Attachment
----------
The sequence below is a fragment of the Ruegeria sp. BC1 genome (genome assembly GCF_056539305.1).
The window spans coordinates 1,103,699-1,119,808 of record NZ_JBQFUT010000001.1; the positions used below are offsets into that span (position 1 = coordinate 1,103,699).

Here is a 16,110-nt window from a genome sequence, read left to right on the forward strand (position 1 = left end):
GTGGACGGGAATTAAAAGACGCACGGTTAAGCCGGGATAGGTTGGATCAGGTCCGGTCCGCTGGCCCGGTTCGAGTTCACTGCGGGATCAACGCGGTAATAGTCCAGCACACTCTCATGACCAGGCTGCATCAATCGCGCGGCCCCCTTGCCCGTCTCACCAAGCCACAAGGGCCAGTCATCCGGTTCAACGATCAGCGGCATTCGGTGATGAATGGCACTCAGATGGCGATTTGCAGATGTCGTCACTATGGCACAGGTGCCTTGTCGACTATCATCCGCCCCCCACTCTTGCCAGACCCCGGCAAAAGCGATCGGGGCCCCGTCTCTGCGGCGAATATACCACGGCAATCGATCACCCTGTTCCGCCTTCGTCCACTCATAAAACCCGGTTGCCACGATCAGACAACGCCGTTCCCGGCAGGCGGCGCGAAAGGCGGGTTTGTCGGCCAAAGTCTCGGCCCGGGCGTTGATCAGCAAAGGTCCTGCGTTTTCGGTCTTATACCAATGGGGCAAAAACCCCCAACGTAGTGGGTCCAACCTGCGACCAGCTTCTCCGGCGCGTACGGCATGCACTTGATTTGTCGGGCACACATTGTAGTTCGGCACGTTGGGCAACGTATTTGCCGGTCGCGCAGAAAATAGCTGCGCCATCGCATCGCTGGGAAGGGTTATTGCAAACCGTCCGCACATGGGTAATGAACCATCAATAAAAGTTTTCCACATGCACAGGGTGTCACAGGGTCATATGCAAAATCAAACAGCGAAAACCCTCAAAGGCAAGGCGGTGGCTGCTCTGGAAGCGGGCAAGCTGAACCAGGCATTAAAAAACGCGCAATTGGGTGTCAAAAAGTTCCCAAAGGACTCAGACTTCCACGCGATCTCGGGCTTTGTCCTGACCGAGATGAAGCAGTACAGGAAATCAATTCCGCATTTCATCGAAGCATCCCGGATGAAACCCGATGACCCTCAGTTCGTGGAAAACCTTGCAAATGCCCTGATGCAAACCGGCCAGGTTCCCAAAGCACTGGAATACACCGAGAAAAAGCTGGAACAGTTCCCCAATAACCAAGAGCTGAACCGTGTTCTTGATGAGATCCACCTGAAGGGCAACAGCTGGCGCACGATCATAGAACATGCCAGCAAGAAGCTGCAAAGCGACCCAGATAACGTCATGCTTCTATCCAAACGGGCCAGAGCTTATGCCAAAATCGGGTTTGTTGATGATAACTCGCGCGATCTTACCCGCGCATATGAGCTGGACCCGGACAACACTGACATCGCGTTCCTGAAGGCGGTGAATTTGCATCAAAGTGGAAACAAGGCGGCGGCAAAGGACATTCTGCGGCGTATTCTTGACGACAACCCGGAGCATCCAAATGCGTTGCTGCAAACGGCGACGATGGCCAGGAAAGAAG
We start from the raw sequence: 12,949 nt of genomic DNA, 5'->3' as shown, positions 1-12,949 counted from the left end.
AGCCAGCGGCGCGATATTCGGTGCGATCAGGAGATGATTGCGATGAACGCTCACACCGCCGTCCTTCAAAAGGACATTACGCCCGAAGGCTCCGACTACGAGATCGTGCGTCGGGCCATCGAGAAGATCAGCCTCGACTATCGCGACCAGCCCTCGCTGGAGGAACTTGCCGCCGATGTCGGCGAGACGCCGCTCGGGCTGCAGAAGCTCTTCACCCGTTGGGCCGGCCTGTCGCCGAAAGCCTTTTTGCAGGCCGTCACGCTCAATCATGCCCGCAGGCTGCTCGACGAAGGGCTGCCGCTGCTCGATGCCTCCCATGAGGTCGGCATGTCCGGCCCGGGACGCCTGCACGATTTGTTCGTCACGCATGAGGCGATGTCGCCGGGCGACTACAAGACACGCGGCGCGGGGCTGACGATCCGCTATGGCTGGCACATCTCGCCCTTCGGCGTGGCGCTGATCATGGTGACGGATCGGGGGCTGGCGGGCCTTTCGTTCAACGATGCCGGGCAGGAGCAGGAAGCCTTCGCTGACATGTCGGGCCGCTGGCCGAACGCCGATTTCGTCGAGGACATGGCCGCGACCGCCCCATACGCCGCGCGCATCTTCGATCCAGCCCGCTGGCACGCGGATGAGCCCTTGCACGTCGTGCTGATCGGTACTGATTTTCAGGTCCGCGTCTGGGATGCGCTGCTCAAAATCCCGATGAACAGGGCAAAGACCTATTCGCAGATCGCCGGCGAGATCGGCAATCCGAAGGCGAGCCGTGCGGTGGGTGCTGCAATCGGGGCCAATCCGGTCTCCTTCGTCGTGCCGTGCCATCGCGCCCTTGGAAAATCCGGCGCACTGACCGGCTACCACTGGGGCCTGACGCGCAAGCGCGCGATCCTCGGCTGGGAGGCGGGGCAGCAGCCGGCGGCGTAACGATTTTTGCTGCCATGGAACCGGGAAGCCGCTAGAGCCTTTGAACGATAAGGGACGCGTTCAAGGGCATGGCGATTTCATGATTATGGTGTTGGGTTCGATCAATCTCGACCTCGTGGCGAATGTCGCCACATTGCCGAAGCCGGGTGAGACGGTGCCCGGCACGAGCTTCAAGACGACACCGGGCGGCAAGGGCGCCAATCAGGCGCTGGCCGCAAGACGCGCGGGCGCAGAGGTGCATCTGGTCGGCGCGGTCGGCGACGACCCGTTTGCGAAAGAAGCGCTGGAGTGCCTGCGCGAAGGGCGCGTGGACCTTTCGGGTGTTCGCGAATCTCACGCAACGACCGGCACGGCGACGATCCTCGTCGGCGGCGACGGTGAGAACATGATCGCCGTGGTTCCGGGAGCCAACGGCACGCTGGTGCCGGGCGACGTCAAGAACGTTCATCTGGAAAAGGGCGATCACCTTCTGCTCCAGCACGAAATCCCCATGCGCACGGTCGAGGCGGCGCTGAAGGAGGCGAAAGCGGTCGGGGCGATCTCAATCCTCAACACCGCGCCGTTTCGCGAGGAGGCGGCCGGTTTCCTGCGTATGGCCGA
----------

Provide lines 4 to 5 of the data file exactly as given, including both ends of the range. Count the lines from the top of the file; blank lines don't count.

GTGGACGGGAATTAAAAGACGCACGGTTAAGCCGGGATAGGTTGGATCAGGTCCGGTCCGCTGGCCCGGTTCGAGTTCACTGCGGGATCAACGCGGTAATAGTCCAGCACACTCTCATGACCAGGCTGCATCAATCGCGCGGCCCCCTTGCCCGTCTCACCAAGCCACAAGGGCCAGTCATCCGGTTCAACGATCAGCGGCATTCGGTGATGAATGGCACTCAGATGGCGATTTGCAGATGTCGTCACTATGGCACAGGTGCCTTGTCGACTATCATCCGCCCCCCACTCTTGCCAGACCCCGGCAAAAGCGATCGGGGCCCCGTCTCTGCGGCGAATATACCACGGCAATCGATCACCCTGTTCCGCCTTCGTCCACTCATAAAACCCGGTTGCCACGATCAGACAACGCCGTTCCCGGCAGGCGGCGCGAAAGGCGGGTTTGTCGGCCAAAGTCTCGGCCCGGGCGTTGATCAGCAAAGGTCCTGCGTTTTCGGTCTTATACCAATGGGGCAAAAACCCCCAACGTAGTGGGTCCAACCTGCGACCAGCTTCTCCGGCGCGTACGGCATGCACTTGATTTGTCGGGCACACATTGTAGTTCGGCACGTTGGGCAACGTATTTGCCGGTCGCGCAGAAAATAGCTGCGCCATCGCATCGCTGGGAAGGGTTATTGCAAACCGTCCGCACATGGGTAATGAACCATCAATAAAAGTTTTCCACATGCACAGGGTGTCACAGGGTCATATGCAAAATCAAACAGCGAAAACCCTCAAAGGCAAGGCGGTGGCTGCTCTGGAAGCGGGCAAGCTGAACCAGGCATTAAAAAACGCGCAATTGGGTGTCAAAAAGTTCCCAAAGGACTCAGACTTCCACGCGATCTCGGGCTTTGTCCTGACCGAGATGAAGCAGTACAGGAAATCAATTCCGCATTTCATCGAAGCATCCCGGATGAAACCCGATGACCCTCAGTTCGTGGAAAACCTTGCAAATGCCCTGATGCAAACCGGCCAGGTTCCCAAAGCACTGGAATACACCGAGAAAAAGCTGGAACAGTTCCCCAATAACCAAGAGCTGAACCGTGTTCTTGATGAGATCCACCTGAAGGGCAACAGCTGGCGCACGATCATAGAACATGCCAGCAAGAAGCTGCAAAGCGACCCAGATAACGTCATGCTTCTATCCAAACGGGCCAGAGCTTATGCCAAAATCGGGTTTGTTGATGATAACTCGCGCGATCTTACCCGCGCATATGAGCTGGACCCGGACAACACTGACATCGCGTTCCTGAAGGCGGTGAATTTGCATCAAAGTGGAAACAAGGCGGCGGCAAAGGACATTCTGCGGCGTATTCTTGACGACAACCCGGAGCATCCAAATGCGTTGCTGCAAACGGCGACGATGGCCAGGAAAGAAG
We start from the raw sequence: 12,949 nt of genomic DNA, 5'->3' as shown, positions 1-12,949 counted from the left end.